WikiLeaks founder Julian Assange created some confusion when he announced that he wanted to leave the Ecuadorian Embassy in London after two years. His statement has revealed Quito's tense relationship with free speech.
"Ecuador's government hasn't got a thing to do with the Assange case," said Winfried Weck, head of the Konrad Adenauer Foundation's office in Ecuador's capital, Quito. "It's all about posturing and showing the US and the Europeans that they won't allow meddling, and that they view their national identity and sovereignty as their biggest asset."
At the beginning of September, Weck plans to shut down the foundation's office in Ecuador after more than 50 years. The reason: Since 2011, Ecuador has reserved the right not only to examine political foundations and NGOs' annual plans but also to change them.
"That was a condition we could no longer accept," said Weck. "We're closing the office for political reasons and looking for other opportunities in the country." The other three German foundations with offices in Ecuador - Friedrich Ebert Foundation, the Rosa Luxemburg Foundation and the Hanns Seidel Foundation - plan to continue their work.
The Konrad Adenauer Foundation isn't alone in its criticism of the Ecuadorian government. Press freedom advocate group Reporters Without Borders is also worried about political freedom in the country.
"The protection of foreign whistleblowers should not overshadow press freedom in Ecuador for President Rafael Correa," said the organization's German director Christian Mihr back in June 2013.
Correa should deal with his country's own issues, according to Mihr. The president has signed a new media law giving the state far-reaching rights to interfere in the work of journalists, a possible gateway to censorship. In Reporters Without Borders' latest World Press Freedom Index, Ecuador is ranked 95 out of a total of 180 countries.
'Where is the free press?'
Correa, meanwhile, appears to be unimpressed by the criticism. In fact, he recently disparaged the international press for not campaigning for the release of WikiLeaks whistleblower Julian Assange.
"Assange has been at the Ecuadorian Embassy in London for the last two years. Where is the free and independent press? What would happen if this were to happen in Ecuador?" he asked his followers on Twitter.
Ecuador's Foreign Minister Ricardo Patino, who had traveled to London for the two-year anniversary of Assange's stay at the embassy, also tweeted his support. "I have arrived in London on the occasion of the second anniversary of Assange's asylum. How long will we have to wait until the press demands his freedom?"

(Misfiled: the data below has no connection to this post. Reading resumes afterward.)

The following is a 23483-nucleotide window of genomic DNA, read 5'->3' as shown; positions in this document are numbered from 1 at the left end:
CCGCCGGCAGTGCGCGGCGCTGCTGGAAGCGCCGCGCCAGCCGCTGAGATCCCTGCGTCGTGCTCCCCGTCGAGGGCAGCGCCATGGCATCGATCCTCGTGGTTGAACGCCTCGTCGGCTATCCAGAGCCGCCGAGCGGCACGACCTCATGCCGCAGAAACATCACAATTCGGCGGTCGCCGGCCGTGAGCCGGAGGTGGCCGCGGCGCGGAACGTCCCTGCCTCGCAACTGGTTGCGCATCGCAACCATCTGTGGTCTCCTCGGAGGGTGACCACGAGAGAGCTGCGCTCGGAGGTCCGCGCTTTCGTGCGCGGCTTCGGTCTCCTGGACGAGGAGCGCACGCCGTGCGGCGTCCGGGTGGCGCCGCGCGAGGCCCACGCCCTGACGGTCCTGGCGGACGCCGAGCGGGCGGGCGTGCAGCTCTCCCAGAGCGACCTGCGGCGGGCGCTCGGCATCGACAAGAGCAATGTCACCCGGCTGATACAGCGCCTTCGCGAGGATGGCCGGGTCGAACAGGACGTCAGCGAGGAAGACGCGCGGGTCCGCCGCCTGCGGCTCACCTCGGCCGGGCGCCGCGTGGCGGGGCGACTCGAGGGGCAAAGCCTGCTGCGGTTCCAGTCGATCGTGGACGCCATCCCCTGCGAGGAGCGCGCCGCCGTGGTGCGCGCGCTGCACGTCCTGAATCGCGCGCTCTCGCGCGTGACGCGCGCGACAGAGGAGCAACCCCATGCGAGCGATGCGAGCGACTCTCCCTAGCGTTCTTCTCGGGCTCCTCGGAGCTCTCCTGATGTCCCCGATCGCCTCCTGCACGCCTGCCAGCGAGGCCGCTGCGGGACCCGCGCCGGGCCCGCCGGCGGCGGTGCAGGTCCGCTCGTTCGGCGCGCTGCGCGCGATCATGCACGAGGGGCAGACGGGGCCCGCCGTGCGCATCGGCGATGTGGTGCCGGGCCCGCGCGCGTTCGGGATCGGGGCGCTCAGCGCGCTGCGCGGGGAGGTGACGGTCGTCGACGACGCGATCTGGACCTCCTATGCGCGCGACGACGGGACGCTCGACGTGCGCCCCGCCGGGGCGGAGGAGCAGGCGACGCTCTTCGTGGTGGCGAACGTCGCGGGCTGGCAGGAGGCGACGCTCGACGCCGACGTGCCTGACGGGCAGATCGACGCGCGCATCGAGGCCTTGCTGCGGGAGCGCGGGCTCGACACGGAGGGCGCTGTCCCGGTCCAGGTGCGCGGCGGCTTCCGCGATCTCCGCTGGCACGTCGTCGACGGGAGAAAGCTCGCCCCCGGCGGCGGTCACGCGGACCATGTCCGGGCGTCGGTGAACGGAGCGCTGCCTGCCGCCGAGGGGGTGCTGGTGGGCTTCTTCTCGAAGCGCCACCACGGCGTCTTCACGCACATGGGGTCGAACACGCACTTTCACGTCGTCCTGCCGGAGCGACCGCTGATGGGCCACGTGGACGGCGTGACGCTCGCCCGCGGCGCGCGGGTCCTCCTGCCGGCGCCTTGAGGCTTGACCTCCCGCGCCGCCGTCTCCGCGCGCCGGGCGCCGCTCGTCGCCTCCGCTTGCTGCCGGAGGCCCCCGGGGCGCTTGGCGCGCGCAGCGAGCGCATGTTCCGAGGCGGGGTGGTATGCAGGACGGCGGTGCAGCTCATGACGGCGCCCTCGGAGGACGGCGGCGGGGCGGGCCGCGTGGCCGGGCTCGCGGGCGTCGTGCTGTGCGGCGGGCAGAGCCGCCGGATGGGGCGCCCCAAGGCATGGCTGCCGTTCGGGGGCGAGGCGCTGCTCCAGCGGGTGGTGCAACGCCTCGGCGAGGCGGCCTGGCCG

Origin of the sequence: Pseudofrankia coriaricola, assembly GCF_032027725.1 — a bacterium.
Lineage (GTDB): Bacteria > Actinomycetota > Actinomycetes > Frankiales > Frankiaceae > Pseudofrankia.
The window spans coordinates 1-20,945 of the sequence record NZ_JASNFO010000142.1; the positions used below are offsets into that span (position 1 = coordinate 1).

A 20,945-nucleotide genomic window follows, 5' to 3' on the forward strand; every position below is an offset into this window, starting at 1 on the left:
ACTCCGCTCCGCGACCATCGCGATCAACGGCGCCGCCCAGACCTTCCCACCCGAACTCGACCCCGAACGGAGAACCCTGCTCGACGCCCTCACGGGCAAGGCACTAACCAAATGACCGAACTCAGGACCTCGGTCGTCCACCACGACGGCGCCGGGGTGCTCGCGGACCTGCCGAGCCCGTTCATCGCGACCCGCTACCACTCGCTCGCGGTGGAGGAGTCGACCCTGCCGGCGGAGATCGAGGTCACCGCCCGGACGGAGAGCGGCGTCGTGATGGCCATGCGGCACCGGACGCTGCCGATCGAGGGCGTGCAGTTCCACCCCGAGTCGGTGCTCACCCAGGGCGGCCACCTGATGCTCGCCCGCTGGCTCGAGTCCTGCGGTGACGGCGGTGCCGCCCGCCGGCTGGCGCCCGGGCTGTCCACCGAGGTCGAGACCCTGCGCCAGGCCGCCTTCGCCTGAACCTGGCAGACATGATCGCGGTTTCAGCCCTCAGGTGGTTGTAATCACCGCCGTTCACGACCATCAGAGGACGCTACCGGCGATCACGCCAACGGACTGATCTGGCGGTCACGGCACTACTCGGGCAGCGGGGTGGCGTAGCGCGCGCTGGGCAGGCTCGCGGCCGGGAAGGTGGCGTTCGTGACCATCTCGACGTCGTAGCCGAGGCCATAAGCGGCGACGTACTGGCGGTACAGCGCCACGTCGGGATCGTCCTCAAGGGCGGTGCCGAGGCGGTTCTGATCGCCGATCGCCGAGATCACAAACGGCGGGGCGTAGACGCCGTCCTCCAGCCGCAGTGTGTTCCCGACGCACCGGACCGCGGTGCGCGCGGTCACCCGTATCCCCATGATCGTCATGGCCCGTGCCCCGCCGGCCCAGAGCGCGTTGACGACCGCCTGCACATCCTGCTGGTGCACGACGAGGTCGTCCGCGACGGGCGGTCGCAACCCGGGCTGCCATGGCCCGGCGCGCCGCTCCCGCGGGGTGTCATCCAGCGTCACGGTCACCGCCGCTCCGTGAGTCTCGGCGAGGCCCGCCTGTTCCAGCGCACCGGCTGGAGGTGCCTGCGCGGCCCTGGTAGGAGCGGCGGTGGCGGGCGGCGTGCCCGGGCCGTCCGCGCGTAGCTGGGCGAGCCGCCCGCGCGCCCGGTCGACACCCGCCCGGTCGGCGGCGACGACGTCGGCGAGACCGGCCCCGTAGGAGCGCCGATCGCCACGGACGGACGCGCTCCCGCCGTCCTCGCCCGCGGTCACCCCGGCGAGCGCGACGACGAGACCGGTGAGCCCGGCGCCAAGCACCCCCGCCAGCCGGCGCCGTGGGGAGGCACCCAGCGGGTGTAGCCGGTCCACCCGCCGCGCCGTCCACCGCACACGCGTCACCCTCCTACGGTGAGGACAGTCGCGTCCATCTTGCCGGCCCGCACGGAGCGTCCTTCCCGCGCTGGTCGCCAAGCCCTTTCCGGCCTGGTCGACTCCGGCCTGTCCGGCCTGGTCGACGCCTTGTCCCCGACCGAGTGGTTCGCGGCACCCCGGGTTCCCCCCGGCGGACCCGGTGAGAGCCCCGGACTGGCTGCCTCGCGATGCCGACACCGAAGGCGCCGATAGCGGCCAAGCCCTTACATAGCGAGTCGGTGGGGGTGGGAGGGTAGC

Jonas Wolff, a Latin America expert with the Peace Research Institute Frankfurt (PRIF), said that despite Correa's support for Assange, there is no common political policy between the two. Though both are fighting against big media companies, he said that in contrast to the open platform of WikiLeaks, the Ecuadorian president does not support small independent media in his own country. Instead, according to Wolff, "he threatens them.
Hurdles for asylum seekers
Wolff called Monday's joint press conference by Assange and Ecuador's foreign minister at the embassy in London a political and strategic move. "The government in Ecuador wants to use the Assange case to portray itself as a global champion of human rights and asylum," he said.
But Ecuador is increasingly losing its pioneering role in asylum policy. According to the United Nations refugee agency UNHCR, Ecuador's recognition rate has "declined dramatically" since the adoption of the new asylum law in May 2012. "There is a big gap between the requirements laid down in the constitution and the actual access of refugees to their rights," the agency said.
And yet, Ecuador currently has the largest refugee population in Latin America. According to the UNHCR, approximately 123,000 refugees live in the country, with 98 percent of them coming from neighboring Colombia. But whether Assange will ever able to claim asylum in Ecuador is questionable. His recent announcement that he wants to leave the embassy seems to have been more of a wish than a reality.